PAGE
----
In a series of bold and highly controversial moves, part of his long goodbye, President Obama has created several new national monuments, chief among them
“Bears Ears” and “Gold Butte.” This action has set off a firestorm of differing opinion but nowhere is addressed the very basic question, from whence springs the constitutional authority for him to take this action?
I asked this question at a gathering of friends while we were bringing in the new year and got the standard round of answers, “settled law,” “antiquities act of 1906,” “Article 4, Section 3, Clause 2 of the Constitution,” even “Article 2, Section 2, Clause 2” concerning treaties.
No one in the discussion mentioned a very basic truth, that any conclusion flowing from a flawed premise is inherently flawed.
The limits on Federal ownership of land is spelled out in the enumerated powers, Article 1, Section 8, Clause 17 of the Constitution. It reads as follows: “To exercise exclusive legislation in all cases whatsoever over such district (not exceeding ten miles square) as may, by cession of particular states, and the acceptance of Congress, become the seat of government of the United States, and to exercise like authority over all places purchased by the consent of the Legislation of the State in which the same shall be, for the erection of forts, magazines, arsenals and other useful buildings.”
Volumes, countless millions of words, have been written on the subject of Federal land ownership, both pro and con. The authors cite the very many laws, regulations and even treaties that have been passed or executed in support of the Federal Government’s right to own and control the millions of acres over which they claim jurisdiction yet this entire body of work flows from one flawed premise, that the Constitution of the United States can be altered in any way short of a Constitutional Amendment.
The clause in the enumerated powers section of the Constitution listing the authorized ownership of land by the Federal government is the only place in that document where such ownership is spelled out and cannot be altered by means other than the amendment process.
No legislative action or set of bureaucratic regulations, no Presidential edict or international treaty can alter the Constitution nor can they be deemed to abrogate the rights granted to the individual US citizen under that document.
While treaties are within the power of Congress and the President to enact, and are binding on international law they cannot change the legal foundation within the United States. If such a power did exist it would render our Constitution, or that of any other nation, meaningless.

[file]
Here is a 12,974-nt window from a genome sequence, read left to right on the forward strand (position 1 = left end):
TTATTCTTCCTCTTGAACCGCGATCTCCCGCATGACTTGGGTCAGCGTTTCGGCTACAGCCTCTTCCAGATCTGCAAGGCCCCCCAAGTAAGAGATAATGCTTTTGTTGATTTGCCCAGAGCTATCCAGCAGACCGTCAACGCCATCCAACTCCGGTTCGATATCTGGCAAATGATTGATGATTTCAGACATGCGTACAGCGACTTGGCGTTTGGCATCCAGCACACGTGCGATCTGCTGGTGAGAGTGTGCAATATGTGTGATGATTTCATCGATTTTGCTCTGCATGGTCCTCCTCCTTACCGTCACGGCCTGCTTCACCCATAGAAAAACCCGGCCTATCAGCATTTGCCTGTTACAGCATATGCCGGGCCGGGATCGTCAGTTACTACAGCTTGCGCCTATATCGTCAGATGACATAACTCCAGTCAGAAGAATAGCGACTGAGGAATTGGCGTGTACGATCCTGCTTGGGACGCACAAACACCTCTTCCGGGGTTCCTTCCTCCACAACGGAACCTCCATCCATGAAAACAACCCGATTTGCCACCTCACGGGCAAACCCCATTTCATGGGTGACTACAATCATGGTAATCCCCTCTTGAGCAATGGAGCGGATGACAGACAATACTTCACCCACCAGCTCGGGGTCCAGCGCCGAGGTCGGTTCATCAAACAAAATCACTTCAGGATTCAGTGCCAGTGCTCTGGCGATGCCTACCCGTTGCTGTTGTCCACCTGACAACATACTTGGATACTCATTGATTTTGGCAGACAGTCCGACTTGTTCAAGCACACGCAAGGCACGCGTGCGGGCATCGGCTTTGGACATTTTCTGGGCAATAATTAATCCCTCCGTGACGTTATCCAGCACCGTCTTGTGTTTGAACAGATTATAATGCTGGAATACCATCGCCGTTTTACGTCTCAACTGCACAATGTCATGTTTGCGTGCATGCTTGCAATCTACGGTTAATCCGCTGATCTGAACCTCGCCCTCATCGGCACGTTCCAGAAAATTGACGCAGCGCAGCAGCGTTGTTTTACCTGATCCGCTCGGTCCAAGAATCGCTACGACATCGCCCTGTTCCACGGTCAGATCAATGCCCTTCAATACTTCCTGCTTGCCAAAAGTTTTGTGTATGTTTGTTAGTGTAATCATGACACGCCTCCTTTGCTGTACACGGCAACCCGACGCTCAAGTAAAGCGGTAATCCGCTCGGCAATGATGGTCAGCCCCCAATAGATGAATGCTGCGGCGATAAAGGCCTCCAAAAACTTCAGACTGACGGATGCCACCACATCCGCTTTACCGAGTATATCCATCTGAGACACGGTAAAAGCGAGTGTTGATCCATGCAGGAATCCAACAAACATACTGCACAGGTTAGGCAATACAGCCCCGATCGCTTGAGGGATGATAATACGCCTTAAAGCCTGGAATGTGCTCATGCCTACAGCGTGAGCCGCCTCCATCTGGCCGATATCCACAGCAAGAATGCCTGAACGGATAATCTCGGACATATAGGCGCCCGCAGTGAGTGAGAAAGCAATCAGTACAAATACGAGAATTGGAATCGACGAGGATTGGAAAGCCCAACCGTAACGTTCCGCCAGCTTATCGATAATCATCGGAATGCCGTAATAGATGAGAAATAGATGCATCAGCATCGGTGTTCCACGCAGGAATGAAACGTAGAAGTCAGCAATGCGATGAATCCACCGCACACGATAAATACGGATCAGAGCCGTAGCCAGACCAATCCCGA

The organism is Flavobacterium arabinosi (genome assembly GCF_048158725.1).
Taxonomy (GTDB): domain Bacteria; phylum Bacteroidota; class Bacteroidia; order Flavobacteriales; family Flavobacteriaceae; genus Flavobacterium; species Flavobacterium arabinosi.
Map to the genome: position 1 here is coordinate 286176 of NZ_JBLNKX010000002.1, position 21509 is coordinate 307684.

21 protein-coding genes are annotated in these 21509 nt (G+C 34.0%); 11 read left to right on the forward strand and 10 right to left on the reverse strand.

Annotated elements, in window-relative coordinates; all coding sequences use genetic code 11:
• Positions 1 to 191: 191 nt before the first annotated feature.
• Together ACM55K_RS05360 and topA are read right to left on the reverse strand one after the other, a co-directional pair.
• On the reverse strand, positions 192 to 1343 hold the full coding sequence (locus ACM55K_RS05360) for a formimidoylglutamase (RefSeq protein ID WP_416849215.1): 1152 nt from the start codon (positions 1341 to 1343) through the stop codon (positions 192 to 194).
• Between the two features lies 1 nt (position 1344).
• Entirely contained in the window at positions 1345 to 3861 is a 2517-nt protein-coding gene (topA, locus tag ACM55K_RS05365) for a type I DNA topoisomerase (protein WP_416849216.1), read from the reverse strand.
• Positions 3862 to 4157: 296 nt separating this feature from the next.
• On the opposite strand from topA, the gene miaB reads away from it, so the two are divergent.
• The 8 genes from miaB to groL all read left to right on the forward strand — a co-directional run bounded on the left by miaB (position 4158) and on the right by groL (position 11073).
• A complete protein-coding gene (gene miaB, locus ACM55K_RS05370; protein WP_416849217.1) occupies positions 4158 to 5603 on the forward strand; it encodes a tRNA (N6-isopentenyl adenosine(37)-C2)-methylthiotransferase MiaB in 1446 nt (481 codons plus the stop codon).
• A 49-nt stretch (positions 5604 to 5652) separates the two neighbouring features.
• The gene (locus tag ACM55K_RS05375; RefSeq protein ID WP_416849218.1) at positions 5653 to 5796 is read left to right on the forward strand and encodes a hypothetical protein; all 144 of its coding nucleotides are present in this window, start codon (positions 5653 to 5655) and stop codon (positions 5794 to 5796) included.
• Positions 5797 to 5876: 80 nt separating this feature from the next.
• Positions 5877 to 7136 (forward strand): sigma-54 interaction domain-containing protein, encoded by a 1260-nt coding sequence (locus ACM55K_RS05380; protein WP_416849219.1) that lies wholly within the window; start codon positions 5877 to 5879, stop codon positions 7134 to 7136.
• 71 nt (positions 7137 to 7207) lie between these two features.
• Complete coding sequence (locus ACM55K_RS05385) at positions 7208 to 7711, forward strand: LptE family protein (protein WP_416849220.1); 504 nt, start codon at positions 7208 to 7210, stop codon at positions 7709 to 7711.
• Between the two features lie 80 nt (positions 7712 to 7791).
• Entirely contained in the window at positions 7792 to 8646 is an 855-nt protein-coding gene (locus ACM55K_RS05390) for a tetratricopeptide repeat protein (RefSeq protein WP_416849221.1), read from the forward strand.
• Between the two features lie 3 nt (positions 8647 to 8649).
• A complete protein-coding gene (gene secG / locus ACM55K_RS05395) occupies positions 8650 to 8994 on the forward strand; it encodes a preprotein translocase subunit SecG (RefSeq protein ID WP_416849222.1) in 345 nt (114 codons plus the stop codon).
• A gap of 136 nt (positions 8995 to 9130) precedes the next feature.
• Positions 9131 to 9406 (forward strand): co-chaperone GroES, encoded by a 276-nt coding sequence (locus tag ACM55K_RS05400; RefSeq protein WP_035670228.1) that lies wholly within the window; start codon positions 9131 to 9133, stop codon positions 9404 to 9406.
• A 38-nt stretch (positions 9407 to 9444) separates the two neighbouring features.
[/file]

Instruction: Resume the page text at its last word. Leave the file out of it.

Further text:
In my opinion the Federal Government has no right to claim jurisdiction or ownership over any of the so-called Federal Lands but this is a view that should be properly tested in the Supreme Court.
In closing I leave you with the words of Thomas Jefferson; an excerpt from a letter he wrote concerning the Louisiana Purchase:
“When an instrument admits two constructions, the one safe, the other dangerous, the one precise, the other indefinite, I prefer that which is safe & precise. I had rather ask an enlargement of power from the nation, where it is found necessary, than to assume it by a construction which would make our powers boundless. Our peculiar security is in possession of a written Constitution. Let us not make it a blank paper by construction. I say the same as to the opinion of those who consider the grant of the treaty making power as boundless. If it is, then we have no Constitution. If it has bounds, they can be no others than the definitions of the power which that instrument gives. It specifies & delineates the operations permitted to the federal government, and gives all the powers necessary to carry these into execution. Whatever of these enumerated objects is proper for a law, Congress may make the law; whatever is proper to be executed by way of a treaty, the President & Senate may enter into the treaty; whatever is to be done by a judicial sentence, the judges may pass the sentence. Nothing is more likely than that their enumeration of powers is defective. This is the ordinary case of all human works. Let us go on then perfecting it, by adding, by way of amendment to the Constitution, those powers which time & trial show are still wanting.”
Having taken this position, Jefferson went on to draft and present to Congress a proposed amendment to the enumerated powers which would have permitted the Louisiana Purchase but when Congress delayed he feared that the deal would be lost and acted, by his own admission, without Constitutional authority.
It is my further opinion that all laws and regulations concerning Federal land ownership and jurisdiction are suspect and should be tested in the Supreme court. To do so would take legal action by some State stepping up and suing the Federal government to reclaim those lands within that State’s borders which are claimed by the Federal Government.
Any takers out there?